Judges and administrative officials having adjudicatory powers ought to be persons of integrity, competence, and suitable temperament. Generally, lawyers are qualified, by personal observation or investigation, to evaluate the qualifications of persons seeking or being considered for such public offices, and for this reason they have a special responsibility to aid in the selection of only those who are qualified. It is the duty of lawyers to endeavor to prevent political considerations from outweighing judicial fitness in the selection of judges. Lawyers should protest earnestly against the appointment or election of those who are unsuited for the bench and should strive to have elected or appointed thereto only those who are willing to forego pursuits, whether of a business, political, or other nature, that may interfere with the free and fair consideration of questions presented for adjudication. (footnotes omitted)
N.Y.Code of Professional Responsibility EC 8-6, reprinted in N.Y.Jud.Law App. (McKinney 1975).
There can be little question that lawyers take seriously the obligation imposed upon them by this Canon and Ethical Consideration. Bar Associations across the State follow the practice of rating candidates for judicial office, and it is clearly in the public interest for them to do so. See Dulles v. Johnson, 273 F.2d 362, 367 (2d Cir.1959), cert.denied, 364 U.S. 834, 81 S.Ct. 54, 5 L.Ed.2d 60 (1960). The issue in the instant case, however, is not whether Bar Associations serve the public by rating candidates and publicizing their rating. It is whether they may do so and still claim tax exemptions which are not available under section 501(c)(3) to organizations which "participate in, or intervene in (including the publishing or distributing of statements), any political campaign on behalf of (or in opposition to) any candidate for public office."
The Association's by-law which describes the functions of the Committee on the Judiciary quite obviously conforms closely to Ethical Consideration 8-6. At the time the Association applied for section 501(c)(3) recognition, the by-law read in pertinent part as follows:
The [C]ommittee [on the Judiciary] shall endeavor to secure the nomination, election, certification, or appointment of qualified candidates, to prevent the nomination, election, certification, or appointment of unqualified candidates, and to prevent political considerations from outweighing fitness in the selection of candidates for judicial office or for any other office connected with the administration of justice in the Court of Appeals of the State of New York, the Court of Claims of the State of New York, state and city courts in the City of New York, the United States Court of Appeals for the Second Circuit, and the United States District Courts for the Southern and Eastern Districts of New York, or for the office of District Attorney of any county within the City of New York or of United States Attorney in the Southern and Eastern Districts of New York. The committee shall consider the fitness of candidates proposed for nomination, appointment, or certification, or nominated for election to any such office, and may confer with any person or group with respect to any such candidate. The committee may prepare a list or lists of persons qualified to hold any such office and may confer with any person or group with respect thereto.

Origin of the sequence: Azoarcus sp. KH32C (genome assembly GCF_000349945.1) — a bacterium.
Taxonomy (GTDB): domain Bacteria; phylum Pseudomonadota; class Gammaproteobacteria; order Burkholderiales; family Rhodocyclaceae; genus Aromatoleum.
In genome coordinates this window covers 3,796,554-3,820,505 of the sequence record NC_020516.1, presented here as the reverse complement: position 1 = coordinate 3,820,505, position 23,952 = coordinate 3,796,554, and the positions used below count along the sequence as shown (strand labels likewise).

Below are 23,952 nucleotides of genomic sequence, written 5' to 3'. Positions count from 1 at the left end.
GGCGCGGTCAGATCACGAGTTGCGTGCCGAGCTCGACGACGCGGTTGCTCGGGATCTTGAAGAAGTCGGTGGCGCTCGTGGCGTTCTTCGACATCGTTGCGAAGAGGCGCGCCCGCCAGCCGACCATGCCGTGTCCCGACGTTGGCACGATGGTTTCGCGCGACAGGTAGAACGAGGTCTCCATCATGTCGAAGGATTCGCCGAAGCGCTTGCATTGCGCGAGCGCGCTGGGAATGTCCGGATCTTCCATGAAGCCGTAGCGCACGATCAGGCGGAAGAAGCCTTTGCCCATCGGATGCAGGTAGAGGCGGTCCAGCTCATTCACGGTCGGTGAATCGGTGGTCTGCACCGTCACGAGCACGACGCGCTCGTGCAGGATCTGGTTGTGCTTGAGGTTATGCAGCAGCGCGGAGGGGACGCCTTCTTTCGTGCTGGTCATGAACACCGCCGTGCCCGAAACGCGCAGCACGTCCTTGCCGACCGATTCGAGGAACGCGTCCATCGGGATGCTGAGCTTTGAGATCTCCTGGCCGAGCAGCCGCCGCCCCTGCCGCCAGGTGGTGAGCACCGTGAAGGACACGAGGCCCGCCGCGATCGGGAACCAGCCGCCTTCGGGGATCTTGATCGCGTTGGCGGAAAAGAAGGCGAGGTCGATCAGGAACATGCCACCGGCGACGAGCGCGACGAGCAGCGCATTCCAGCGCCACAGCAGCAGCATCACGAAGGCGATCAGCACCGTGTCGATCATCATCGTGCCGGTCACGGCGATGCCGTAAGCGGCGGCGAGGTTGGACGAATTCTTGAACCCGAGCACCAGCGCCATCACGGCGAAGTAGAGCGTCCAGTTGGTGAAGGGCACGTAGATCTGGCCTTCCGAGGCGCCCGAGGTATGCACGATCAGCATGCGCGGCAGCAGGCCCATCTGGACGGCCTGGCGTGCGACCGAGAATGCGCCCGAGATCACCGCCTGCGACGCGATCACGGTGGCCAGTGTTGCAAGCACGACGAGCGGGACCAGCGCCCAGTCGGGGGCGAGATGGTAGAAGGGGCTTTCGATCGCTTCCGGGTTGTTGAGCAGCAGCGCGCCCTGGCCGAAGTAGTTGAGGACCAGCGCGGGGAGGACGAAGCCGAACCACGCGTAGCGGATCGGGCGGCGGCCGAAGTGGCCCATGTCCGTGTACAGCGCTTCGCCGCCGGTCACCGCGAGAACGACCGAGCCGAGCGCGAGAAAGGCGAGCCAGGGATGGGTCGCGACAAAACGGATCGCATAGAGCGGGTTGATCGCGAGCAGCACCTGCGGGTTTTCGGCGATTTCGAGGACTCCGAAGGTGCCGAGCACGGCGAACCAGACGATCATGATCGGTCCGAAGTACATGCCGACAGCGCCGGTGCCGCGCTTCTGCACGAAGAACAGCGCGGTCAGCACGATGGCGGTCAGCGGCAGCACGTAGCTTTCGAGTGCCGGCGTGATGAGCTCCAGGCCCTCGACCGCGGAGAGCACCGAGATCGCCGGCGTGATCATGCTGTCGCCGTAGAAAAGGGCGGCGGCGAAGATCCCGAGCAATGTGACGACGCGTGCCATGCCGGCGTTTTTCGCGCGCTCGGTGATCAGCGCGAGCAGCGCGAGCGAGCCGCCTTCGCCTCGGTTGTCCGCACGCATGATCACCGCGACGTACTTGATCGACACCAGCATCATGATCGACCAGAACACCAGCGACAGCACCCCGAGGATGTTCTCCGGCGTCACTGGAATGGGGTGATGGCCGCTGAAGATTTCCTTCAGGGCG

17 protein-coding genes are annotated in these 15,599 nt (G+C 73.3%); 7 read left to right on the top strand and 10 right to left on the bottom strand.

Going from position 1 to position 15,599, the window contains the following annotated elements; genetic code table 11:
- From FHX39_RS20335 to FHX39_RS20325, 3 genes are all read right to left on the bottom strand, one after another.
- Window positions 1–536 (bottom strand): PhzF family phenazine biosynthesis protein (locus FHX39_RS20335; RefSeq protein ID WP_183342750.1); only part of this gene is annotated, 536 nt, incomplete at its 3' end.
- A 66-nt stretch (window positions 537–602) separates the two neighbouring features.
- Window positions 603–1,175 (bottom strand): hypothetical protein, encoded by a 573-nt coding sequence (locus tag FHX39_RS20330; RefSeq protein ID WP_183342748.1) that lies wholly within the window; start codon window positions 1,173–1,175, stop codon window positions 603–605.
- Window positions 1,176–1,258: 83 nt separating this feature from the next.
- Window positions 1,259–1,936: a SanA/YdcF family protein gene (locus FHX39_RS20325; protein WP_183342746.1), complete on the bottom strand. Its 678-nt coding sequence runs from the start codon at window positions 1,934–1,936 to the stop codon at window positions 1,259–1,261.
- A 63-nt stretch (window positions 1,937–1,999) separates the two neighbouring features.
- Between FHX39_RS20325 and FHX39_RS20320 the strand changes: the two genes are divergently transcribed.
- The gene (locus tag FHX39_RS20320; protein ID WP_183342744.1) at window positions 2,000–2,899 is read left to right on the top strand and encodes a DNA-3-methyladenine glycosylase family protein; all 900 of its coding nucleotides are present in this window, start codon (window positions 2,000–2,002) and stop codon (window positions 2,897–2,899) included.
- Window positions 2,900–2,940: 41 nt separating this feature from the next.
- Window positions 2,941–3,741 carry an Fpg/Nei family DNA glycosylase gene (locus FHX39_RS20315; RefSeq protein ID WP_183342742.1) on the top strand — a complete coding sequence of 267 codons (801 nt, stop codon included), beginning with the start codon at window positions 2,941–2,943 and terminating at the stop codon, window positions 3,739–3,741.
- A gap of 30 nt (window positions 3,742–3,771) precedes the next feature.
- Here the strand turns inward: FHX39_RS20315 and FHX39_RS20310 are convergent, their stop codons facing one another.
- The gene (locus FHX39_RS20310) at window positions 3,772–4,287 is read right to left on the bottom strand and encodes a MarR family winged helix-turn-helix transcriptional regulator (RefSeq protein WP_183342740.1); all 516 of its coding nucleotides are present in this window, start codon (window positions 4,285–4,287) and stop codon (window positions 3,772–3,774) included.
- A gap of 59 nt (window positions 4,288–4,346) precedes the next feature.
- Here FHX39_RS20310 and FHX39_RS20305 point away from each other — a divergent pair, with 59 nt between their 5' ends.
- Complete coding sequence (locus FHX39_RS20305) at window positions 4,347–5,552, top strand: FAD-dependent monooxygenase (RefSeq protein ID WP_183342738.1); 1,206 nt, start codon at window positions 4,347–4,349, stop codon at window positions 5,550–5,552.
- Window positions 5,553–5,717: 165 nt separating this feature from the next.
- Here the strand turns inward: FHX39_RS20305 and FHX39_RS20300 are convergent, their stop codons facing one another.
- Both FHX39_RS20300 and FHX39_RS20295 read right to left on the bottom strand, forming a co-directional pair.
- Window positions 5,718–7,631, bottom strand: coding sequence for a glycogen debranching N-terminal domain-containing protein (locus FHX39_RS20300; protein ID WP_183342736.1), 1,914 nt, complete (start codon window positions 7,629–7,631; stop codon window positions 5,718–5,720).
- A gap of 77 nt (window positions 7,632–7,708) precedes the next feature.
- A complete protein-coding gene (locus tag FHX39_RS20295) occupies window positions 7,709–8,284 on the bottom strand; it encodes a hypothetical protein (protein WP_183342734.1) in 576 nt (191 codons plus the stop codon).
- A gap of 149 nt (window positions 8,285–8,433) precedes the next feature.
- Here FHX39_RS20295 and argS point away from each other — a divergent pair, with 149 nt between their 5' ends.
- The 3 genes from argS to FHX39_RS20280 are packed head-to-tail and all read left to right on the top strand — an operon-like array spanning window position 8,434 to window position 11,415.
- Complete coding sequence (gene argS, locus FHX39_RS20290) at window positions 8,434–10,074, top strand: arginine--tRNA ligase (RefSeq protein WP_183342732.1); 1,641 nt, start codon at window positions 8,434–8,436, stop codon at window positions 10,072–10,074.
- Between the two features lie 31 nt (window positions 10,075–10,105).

The Association indicated in its application that, if it was granted a conditional exemption, it would submit a proposed amended by-law to its members that would omit all reference to endeavors to "secure" or "prevent" the election of candidates. However, since it appears that the Committee's ratings would be publicized in the same manner under the proposed amended by-law as they were under the then-existing by-law, the issue whether such ratings and publications constitute prohibited campaign activity would continue to exist.
The findings of the Tax Court on this issue are ambivalent. The Court says that "[t]he ratings do not support or oppose the candidacy of any particular individual or recommend that the public vote for or against a specific candidate." Association of the Bar v. Commissioner, supra, 89 T.C. at 609-10, [1987 Transfer Binder] Tax Ct.Rep. (CCH) at 3646. In almost the same breath, however, the Court states that it is "obvious that the ratings are published with the hope that they will have an impact on the voter." Id. Studies of Bar Associations' judicial ratings indicate that they do influence the voting public. See Goldstein, Bar Poll Ratings as the Leading Influence on a Non-Partisan Judicial Election, 63 Judicature 377 (1980); see also Lawyers' Ratings Win Election, Rochester Democrat and Chron., Nov. 5, 1981, at 5B (Monroe County Bar Association's statistical summary of its rating program). Certainly, a candidate for judicial office who receives a "not approved" Bar Association rating will believe that this is so.